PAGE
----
The king is causing soldiers to be levied by the sound of the drum in Rouen and other places thereabouts. They are making preparations at Alençon for Monsieur's coming thither.
I had willingly meant to have sent Mr. Phillips with the next dispatch, but that Captain Sassetti has my promise. I shall send him with a dispatch sooner than there is cause, because he importunes me for his going hence, desirous to be in England.
I send you 'part' of such green fruits as are here at present gathered; though they are not so good and ripe as I could wish.—Paris, 3 May 1583.
P.S.—The king departed this morning, or rather night, without taking leave of anyone, towards (they say) Notre-Dame-d'Espine in pilgrimage. The Queen Mother and the Queen of Navarre 'pretend' to continue their journey to Monsieur.
I send you the Book of Edicts, wherein are noted those edicts which grant privilege to the merchants concerning the English cloths transported into France.
Add. Endd. 1 p. [France IX. 101.]
May 3. 294. Audley Danett to Walsingham.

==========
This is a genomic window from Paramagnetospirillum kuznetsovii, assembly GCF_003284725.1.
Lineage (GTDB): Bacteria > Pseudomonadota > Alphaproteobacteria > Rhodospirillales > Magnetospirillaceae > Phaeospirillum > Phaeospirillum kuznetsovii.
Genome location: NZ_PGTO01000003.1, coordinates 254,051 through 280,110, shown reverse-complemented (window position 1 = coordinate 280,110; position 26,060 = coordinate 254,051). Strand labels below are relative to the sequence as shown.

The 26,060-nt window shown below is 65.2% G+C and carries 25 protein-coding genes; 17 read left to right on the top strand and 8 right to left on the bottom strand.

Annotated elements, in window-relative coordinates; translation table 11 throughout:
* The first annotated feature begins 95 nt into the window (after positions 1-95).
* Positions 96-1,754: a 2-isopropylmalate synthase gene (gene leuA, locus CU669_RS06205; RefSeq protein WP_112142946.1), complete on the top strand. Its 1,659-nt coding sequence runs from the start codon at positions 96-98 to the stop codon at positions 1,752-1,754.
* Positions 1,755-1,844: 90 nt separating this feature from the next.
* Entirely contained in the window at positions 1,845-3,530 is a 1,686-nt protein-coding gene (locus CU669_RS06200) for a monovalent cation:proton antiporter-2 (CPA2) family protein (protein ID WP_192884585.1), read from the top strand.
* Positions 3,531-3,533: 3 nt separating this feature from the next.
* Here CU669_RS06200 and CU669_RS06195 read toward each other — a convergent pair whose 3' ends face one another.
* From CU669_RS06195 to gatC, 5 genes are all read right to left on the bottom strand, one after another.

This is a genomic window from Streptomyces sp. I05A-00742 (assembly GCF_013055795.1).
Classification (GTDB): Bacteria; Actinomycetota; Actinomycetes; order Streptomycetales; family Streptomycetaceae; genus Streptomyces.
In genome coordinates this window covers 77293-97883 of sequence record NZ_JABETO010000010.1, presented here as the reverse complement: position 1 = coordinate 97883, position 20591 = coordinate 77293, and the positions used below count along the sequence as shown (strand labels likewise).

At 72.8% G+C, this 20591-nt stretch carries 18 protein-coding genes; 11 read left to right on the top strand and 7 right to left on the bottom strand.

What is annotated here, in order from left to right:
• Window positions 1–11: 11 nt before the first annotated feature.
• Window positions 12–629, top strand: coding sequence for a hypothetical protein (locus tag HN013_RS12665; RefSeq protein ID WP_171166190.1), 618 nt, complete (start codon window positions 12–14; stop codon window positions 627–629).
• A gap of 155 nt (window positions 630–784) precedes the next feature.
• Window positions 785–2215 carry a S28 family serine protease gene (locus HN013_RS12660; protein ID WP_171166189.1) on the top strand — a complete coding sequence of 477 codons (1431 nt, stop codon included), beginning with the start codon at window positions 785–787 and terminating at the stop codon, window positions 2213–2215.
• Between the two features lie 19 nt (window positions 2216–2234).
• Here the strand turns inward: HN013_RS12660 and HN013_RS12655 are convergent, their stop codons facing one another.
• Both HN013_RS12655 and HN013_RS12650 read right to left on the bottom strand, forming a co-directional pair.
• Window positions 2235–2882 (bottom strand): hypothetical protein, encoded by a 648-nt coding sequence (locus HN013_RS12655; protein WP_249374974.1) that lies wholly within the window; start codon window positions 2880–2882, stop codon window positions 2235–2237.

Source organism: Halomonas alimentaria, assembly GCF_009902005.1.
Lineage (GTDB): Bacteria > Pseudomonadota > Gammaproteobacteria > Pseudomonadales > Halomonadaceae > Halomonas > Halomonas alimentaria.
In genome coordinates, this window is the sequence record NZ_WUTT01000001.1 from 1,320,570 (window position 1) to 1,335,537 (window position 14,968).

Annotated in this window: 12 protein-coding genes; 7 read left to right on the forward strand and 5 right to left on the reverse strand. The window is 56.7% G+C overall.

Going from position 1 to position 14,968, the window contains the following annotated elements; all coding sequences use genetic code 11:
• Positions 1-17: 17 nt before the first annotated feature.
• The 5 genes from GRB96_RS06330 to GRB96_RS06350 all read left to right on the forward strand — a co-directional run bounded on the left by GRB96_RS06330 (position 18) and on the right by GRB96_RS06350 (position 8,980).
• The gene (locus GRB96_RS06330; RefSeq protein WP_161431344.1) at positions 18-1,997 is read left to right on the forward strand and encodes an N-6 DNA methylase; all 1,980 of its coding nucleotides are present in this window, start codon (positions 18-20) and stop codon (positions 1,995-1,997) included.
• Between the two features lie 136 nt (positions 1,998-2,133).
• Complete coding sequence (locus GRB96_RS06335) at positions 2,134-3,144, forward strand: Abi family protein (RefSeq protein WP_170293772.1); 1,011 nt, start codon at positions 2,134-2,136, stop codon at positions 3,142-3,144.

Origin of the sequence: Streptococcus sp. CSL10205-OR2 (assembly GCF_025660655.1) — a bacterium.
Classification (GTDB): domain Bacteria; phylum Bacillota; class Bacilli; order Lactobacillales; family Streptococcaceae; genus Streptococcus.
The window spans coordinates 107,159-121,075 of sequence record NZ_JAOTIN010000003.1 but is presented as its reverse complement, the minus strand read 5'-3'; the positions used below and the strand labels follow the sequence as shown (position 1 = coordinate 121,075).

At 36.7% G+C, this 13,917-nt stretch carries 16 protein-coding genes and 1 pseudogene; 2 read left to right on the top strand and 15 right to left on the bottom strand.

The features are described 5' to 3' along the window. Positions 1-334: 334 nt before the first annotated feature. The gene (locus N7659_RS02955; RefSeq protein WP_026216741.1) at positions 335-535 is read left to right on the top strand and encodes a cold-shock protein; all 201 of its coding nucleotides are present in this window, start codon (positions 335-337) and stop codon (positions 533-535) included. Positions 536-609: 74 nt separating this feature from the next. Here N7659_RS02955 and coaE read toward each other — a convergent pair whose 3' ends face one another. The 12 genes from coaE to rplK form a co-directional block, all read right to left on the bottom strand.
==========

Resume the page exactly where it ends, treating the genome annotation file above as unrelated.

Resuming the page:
On Sunday the 28th ult. Marshal Biron began to batter the castle of Woue, 'which for the time was hot'; so that next day the place was surrendered. The Italians were permitted to depart without any baggage, and the Flemings and Walloons, with two or three French, 'taken to mercy.' The castle was not very well furnished with powder, but otherwise well provided, and the breach, notwithstanding the hot battery, so small that 'men of service' think it a fault in the Italians to have left it so easily. Had they held good till to-day, it is said here the Prince of Parma had appointed to have been in person for the relief of it. Of this there is some appearance, the enemy's forces being at night on the last of the month wholly assembled at 'Turnehault,' where they yet remain, and as it is thought will first 'provoke' our forces to fight. There are now altogether, as it is written to the States, French, English and Walloons, strongly entrenched at Rosendael, with intention to hazard nothing by fight. Some think the enemy being 15,000 strong in foot, as is credibly reported, will attempt to besiege either Herentals or Diest in Brabant; but others knowing the scarcity of victuals in these parts to feed such an army, and how hardly these quarters may be furnished from any other place, think he will bend his course some other way not yet known.